Klein said although he went to mass every week for years growing up, he didn’t connect with many people in the Catholic congregation. He said the congregation he grew up in was more focused on the immortal afterlife instead of the “here and now.”
While traditionally religious congregations are unified by growth in faith, Klein said Sunday Assembly is brought together by intellectual curiosity and the sciences. The community focuses on themes of their present place in the world to bring the community together, he said.
According to Klein, Sunday Assembly Chapel Hill has not received much negative feedback from religious organizations in the area. The organization holds their meetings at the ArtsCenter in Carrboro, across the hall from an evangelical church, and Klein has found both communities to be very welcoming and friendly with each other.
“I think there’s an understanding that we are doing what we are doing for very similar reasons,” Klein said.
In fact, he said the most negative feedback Sunday Assembly receives is from atheist communities who are worried the assemblies are too close to a church.
Greer-Klein, vice chair of the Sunday Assembly Chapel Hill, found out about Sunday Assembly not long after it started in London. She didn't grow up religious, but grew up with religious family members. She said she always enjoyed the multigenerational support and community aspect of faith.
“More philosophical groups, groups that deal with big questions and grapple with big questions are interesting, but not something that I would devote a lot of my time and attention to, but community building is really important to me,” Greer-Klein said.
A unique aspect about Sunday Assembly Chapel Hill is how they're completely volunteer-run, organized and funded so it's non-hierarchical.
“We have a charter, we have a lot of documents from Sunday Assembly international and there are 70 plus chapters around the world that we are in touch with that we share thoughts and ideas and a general philosophy, but there is no one that is the authority,” Greer-Klein said.
Sunday assembly has a fairly large organizing team that regularly swaps roles to emphasize that there is no one person that is fully in control of the organization.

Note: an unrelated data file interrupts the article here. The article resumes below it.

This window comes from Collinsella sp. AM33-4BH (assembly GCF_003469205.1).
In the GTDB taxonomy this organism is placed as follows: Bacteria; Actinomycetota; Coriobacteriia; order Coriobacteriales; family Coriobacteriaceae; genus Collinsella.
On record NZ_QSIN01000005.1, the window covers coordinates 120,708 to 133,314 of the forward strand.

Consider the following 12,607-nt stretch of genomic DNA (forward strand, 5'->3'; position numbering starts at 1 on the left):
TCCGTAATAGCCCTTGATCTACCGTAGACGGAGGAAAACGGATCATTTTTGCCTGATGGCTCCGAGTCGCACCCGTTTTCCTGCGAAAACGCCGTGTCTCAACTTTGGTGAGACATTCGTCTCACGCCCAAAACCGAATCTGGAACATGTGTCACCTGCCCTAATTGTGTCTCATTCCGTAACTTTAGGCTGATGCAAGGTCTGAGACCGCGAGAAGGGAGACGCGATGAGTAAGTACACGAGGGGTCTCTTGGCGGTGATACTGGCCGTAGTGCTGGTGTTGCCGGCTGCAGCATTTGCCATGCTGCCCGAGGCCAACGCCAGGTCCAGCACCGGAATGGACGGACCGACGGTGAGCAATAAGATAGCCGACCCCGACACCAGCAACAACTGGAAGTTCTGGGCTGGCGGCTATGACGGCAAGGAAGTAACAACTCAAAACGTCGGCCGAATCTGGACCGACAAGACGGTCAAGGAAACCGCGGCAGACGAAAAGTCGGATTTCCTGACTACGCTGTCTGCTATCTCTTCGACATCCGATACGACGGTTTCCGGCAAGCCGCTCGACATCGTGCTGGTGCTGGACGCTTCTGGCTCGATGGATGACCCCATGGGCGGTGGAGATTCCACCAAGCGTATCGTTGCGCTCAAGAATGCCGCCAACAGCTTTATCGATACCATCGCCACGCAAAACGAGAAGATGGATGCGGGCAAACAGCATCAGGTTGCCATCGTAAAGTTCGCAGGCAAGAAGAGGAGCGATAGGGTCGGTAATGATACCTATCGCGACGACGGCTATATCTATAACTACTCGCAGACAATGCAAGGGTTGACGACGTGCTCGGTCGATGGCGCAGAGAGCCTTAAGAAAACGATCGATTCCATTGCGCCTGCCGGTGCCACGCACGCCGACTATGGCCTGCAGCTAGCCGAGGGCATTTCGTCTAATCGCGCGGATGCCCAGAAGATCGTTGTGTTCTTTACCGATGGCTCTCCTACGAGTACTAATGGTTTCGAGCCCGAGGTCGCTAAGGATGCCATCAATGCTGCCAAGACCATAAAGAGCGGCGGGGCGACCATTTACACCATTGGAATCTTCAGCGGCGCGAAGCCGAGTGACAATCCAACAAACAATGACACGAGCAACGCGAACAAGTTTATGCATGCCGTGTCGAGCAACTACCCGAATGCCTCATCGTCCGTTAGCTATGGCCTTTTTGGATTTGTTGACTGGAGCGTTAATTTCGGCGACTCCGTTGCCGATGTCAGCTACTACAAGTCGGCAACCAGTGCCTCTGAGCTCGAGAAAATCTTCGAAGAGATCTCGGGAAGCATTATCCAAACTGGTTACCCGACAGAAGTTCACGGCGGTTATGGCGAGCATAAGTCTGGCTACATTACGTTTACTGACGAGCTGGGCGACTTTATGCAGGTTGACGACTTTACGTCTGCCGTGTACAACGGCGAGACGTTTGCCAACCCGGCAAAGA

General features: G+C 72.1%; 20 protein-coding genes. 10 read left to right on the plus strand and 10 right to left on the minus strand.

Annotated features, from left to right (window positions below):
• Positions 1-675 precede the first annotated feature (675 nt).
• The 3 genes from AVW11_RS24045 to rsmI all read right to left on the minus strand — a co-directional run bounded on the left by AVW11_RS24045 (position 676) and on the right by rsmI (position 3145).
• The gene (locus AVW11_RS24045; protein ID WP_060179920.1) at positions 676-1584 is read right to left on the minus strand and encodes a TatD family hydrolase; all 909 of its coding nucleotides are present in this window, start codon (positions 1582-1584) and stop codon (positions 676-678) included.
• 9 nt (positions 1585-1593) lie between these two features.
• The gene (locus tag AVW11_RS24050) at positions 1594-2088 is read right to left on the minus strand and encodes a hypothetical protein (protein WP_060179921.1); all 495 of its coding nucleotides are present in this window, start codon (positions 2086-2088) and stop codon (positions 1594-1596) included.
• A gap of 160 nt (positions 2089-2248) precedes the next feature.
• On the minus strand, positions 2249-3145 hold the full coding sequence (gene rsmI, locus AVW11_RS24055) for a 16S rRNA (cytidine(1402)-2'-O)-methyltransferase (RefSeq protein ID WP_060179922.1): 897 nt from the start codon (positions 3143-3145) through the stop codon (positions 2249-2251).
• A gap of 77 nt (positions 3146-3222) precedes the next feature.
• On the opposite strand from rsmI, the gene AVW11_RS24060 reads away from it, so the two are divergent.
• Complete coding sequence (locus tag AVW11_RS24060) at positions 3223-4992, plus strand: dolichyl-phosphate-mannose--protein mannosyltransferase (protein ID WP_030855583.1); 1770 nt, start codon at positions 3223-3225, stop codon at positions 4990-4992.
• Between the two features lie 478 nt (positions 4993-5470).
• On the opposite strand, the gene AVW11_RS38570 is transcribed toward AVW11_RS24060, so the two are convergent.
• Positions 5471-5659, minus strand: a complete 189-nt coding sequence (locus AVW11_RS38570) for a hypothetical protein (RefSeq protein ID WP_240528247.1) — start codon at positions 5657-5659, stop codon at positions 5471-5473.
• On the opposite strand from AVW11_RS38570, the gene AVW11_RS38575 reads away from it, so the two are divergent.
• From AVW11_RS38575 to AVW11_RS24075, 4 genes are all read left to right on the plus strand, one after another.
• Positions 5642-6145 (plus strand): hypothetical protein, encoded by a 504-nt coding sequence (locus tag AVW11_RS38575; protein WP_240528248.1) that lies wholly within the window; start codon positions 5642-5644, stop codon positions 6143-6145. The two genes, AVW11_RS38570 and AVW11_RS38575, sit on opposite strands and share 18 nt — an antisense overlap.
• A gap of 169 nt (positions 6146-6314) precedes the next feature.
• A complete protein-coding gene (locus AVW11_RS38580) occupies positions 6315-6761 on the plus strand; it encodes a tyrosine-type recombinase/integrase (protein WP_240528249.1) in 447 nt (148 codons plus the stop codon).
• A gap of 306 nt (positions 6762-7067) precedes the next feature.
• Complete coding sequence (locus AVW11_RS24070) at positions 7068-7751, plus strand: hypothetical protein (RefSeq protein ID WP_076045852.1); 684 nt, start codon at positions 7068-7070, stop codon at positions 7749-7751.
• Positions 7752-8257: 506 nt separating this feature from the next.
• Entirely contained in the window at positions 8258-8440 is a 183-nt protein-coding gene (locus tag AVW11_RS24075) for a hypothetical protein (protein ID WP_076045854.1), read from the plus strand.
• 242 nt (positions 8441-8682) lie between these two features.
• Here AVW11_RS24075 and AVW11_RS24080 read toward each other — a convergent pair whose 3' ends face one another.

“That’s pretty different for folks, compared to church and it’s also one of our weaknesses because we don’t have someone who has the authority to be a sort of pastoral care provider for example,” she said.
She said one of the aspects of Sunday Assembly is to be “radically inclusive,” which means people from all backgrounds, whether religious or not, should not be offended.
“We are a sort of break, we have a lot of politically active and justice-minded folks, but Sunday Assembly is a sort of a break from the world and a place to go and be with other people and maybe talk about some interesting topic and maybe exist outside of all that and people really need that break," Greer-Klein said.
Jacob Dums, a Ph.D. student at NC State, attended his first assembly a little over two years ago after hearing about it on a podcast and quickly became very involved.
“I really like it, and in a way, it has been a little life-changing for me because it provides a separate community for me that is disconnected from graduate school which is amazing because it means I can get away from that bubble that I live in,” Dums said.
Dums said it was a great opportunity for him to get out of his academic bubble and engage with a multigenerational community.
“I remember it being everything I wanted it to be, or at least everything that had been described,” Dums said.
He said he grew up in a Catholic church and thinks his experience with Sunday Assembly Chapel Hill is more intimate because there is no higher power involved so they can only lean on each other.
“It’s just secular, it doesn’t really matter who you are,” said Dum. “(Bashing religion is) not what’s being promoted like the interconnected community and interfacing with the community is what’s important; it’s not rejection of religion.”